The Carlisle Mosquito Online

Friday, January 22, 2010

Public safety and DPW show details of lean FY11 budgets

Carlisle Police Chief John Sullivan had the honor of being the first to explain the details of his department’s spending for Fiscal Year 2011 (FY11) at the January 11 Finance Committee (FinCom) hearing. The FinCom is holding budget hearings throughout January and February to review each department’s budget and to evaluate any exceptions to the guideline levy limit budget published in December. The Police Department budget for the previous fiscal year (FY10) totaled $1,160,448 and Sullivan was asked to reduce that amount by $6,000 for FY11.

Police Department

Sullivan was able to shave off the $6,000 by reducing wages ($3,000), cruiser repair ($1,000), education ($1,000) and electricity ($1,000). “So you’re able to meet your guideline?” asked member David Model. “Yes,” responded Sullivan. Model then inquired, “How did you get $3,000 out of wages?” Sullivan explained that it will be the “extras” that will have to be cut, items such as the Fourth of July parade coverage. “I’d like to see the celebrations committee pay for that.” Less likely cuts include elections, where an officer is required at the booths and another officer is needed to direct traffic. When member Barbara Bjornson whimsically suggested using a volunteer to direct traffic, Sullivan responded, “No, that doesn’t work either – you’re not allowed to direct traffic!”


Regarding the Communications Department budget, plans are to continue with five “full timers” with 24/7 operation. This will require level funding of the $275,129 budget for FY11. “One dispatcher per shift receiving calls for police, fire and ambulance,” said Sullivan. “They also handle the DPW, dog officer, Transfer Station tickets, and open burning. The dispatchers are busy.” The use of a flex person has helped to save money by filling in when one of the dispatchers is sick, thus reducing overtime. One of the more surprising items in the 2009 activity list is 1,958 “911” calls, averaging over five per day. Sullivan wished that the dispatchers were not burdened with issuing dump stickers, “but nobody else wants to do it.”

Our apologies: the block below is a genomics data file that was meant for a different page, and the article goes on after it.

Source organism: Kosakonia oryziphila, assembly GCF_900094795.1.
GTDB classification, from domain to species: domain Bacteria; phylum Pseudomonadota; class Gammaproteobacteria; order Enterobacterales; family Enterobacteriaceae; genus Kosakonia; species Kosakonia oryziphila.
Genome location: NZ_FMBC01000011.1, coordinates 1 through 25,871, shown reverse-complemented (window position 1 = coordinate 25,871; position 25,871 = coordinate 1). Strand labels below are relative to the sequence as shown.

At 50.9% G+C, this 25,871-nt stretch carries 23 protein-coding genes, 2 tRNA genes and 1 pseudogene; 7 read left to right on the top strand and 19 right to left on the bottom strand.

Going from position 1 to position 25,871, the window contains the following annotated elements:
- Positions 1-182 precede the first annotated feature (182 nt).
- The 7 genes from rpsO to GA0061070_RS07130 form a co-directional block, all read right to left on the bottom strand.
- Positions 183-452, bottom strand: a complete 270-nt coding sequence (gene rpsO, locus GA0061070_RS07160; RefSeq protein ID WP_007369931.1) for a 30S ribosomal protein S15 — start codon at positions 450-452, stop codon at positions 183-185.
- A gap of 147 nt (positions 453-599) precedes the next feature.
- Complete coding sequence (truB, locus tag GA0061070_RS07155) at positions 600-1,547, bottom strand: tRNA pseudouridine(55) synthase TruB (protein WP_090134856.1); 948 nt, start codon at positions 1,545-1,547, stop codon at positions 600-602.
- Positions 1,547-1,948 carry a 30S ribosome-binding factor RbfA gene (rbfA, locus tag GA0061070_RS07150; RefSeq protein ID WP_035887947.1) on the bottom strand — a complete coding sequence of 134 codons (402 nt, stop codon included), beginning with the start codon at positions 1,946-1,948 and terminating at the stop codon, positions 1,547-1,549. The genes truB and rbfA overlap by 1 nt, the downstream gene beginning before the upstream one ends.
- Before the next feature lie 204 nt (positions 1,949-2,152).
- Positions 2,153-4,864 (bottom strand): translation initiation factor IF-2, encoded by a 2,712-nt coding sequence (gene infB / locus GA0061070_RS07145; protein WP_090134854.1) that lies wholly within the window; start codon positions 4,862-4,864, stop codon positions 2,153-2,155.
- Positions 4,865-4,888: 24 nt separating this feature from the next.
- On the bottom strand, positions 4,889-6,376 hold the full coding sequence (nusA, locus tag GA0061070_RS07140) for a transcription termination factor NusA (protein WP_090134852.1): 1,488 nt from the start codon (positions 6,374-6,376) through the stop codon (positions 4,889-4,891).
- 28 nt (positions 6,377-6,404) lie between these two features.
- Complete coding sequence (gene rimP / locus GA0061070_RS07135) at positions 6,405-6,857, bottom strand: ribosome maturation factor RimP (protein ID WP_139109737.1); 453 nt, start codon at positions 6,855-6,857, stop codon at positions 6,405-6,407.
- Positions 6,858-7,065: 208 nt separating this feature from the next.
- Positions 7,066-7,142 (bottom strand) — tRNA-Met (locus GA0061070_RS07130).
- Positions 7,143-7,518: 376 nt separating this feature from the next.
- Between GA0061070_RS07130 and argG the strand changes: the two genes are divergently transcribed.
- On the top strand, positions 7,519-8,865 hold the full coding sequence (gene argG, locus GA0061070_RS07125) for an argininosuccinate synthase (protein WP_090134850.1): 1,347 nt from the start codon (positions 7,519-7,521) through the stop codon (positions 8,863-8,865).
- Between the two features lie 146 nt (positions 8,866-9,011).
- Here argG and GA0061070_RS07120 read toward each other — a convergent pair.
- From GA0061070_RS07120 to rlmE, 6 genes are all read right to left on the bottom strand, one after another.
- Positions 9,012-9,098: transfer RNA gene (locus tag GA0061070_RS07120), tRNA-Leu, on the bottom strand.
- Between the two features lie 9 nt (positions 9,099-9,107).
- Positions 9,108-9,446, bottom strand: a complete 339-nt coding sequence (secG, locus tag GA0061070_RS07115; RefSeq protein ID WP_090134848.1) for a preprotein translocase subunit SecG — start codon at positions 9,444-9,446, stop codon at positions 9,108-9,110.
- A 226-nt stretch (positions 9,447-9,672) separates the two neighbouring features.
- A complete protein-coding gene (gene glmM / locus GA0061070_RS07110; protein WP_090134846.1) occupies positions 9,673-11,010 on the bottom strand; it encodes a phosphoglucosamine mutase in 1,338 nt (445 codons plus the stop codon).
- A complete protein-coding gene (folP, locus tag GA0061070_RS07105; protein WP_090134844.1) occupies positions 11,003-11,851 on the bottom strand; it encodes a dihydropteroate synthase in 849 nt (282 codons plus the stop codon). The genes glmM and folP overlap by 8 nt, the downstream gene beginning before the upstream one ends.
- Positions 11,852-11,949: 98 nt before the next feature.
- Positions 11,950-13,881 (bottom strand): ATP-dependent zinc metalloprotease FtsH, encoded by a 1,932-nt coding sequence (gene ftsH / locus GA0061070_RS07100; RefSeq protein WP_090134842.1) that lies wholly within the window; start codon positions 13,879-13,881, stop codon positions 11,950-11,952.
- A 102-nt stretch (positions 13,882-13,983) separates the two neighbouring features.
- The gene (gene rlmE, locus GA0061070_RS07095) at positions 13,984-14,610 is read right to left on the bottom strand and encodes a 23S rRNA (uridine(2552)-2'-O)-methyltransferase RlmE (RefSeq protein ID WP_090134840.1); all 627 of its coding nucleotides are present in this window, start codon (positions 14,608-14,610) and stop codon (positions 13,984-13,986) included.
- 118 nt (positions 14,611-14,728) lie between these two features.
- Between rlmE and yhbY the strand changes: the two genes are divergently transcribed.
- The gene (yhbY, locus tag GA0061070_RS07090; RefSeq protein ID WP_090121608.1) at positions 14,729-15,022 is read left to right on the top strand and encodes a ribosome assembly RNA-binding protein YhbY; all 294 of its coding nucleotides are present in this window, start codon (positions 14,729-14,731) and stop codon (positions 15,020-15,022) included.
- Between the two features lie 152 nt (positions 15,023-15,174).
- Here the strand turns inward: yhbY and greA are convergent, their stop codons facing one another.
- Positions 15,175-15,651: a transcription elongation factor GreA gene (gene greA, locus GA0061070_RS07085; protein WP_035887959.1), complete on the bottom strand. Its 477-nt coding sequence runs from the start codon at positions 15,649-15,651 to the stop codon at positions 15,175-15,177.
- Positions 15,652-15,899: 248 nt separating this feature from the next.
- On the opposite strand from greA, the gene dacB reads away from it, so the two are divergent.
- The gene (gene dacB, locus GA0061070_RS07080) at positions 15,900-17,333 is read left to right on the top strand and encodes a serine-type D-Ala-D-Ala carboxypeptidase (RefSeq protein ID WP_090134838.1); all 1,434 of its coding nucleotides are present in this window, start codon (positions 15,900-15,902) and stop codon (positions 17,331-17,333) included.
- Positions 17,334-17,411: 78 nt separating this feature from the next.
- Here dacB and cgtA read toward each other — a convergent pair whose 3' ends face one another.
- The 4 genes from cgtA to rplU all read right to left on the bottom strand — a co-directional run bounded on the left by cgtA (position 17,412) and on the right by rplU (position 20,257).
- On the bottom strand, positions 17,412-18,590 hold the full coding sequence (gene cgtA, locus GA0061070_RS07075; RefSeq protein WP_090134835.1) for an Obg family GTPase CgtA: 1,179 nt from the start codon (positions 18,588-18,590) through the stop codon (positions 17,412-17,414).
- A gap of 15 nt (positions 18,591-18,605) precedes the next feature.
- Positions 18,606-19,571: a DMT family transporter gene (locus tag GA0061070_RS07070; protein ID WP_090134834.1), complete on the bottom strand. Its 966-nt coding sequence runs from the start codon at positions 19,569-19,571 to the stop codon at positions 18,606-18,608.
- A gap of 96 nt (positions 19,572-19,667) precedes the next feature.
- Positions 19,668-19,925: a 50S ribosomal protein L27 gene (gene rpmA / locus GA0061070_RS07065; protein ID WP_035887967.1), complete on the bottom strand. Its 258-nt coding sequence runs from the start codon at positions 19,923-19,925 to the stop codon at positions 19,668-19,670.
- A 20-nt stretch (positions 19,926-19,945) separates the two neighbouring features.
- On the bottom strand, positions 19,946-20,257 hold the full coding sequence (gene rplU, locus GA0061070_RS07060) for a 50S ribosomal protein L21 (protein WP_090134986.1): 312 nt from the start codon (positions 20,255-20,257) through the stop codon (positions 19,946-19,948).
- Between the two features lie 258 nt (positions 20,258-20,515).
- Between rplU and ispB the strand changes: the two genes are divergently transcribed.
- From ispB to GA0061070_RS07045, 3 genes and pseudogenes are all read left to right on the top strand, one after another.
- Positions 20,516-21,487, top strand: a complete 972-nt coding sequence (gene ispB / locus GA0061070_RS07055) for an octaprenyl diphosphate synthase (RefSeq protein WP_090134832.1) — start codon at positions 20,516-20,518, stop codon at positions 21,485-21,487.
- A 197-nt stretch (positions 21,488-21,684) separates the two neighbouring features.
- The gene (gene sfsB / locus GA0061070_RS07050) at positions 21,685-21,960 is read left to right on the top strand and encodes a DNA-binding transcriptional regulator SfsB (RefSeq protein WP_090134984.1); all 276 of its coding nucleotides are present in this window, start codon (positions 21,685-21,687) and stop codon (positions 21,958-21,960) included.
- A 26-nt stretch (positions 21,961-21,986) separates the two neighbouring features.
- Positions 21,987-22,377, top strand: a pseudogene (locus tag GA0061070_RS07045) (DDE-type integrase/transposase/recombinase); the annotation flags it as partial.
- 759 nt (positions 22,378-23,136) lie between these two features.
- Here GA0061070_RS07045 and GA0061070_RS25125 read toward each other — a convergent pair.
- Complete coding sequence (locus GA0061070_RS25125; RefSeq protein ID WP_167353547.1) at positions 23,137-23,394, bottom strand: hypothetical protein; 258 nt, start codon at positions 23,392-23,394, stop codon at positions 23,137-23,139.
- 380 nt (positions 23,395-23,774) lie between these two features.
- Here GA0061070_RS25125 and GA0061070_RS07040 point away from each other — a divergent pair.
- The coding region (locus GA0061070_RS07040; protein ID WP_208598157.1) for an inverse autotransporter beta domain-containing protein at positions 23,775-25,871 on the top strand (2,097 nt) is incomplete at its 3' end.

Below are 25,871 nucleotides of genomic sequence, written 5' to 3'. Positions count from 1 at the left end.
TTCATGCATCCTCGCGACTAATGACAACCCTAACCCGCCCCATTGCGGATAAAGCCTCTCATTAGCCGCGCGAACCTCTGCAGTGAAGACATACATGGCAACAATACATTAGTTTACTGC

Fire Department

Fire Chief David Flannery assisted Chief Sullivan with the Communications Department (which they co-manage) budget presentation and then he launched into the details of the Fire Department’s spending for FY11. Flannery has been asked by the FinCom to reduce his FY10 budget of $270,534 by $10,000. Painful as it was, he accomplished this by reducing his salary by $1,239, fire wages by $5,205, additional equipment by $97, EMT stipends by $533, training and meetings by $426 and then transferring $2,500 from ambulance receipts. Regarding fire wages, “One budget killer is a structure fire. It is very labor intensive and you’re talking 15 to 25 of our personnel,” said Flannery. “A hurricane or an ice storm when wires come down and there’s motor vehicle accidents – that’s really a budget killer as well.”

“With that being said,” continued Flannery, “there are two things that I have to address. One problem is that protective clothing went up by $250 per set last year. We do three ensembles a year and we have 30 sets of gear, so over 10 years we replace everyone’s gear.” If this process continues, Flannery will be faced with an annual clothing cost of $8,500 as opposed to the present level funding. The other item that needs to be addressed is the two underground fuel tanks. One is diesel and one is gasoline. “New state and federal regulations require third-party testing and that’s about $1,200.” The sad truth is that even if the Fire Department had a flat budget for FY11, it would receive $2,267 under what is needed.

Flannery stressed that aging equipment may fail at any time and there is no choice but to repair or replace it. “I’m uncomfortable as a manager with this budget,” he explained. Flannery was assured by FinCom Chair David Guarino that the budget would be revisited at the end of February. “The uniqueness of having a volunteer [on call] fire department is not lost on this committee.”


DPW Superintendent Gary Davis was also faced with a FinCom guideline budget that reduces last year’s FY10 spending by $10,000. To accomplish this, Davis reached the FY11 levy limit goal of $1,014,611 by cutting $3,000 from the tree account and $7,000 from road maintenance. The road maintenance consists of small drainage projects and patching whereas major projects are funded by the state through Chapter 90. “Can you live with this budget?” asked Model. “Can I make it work? – Yes,” responded Davis, who is not one to waste words. Thus ended round one of FinCom budget hearings.∆

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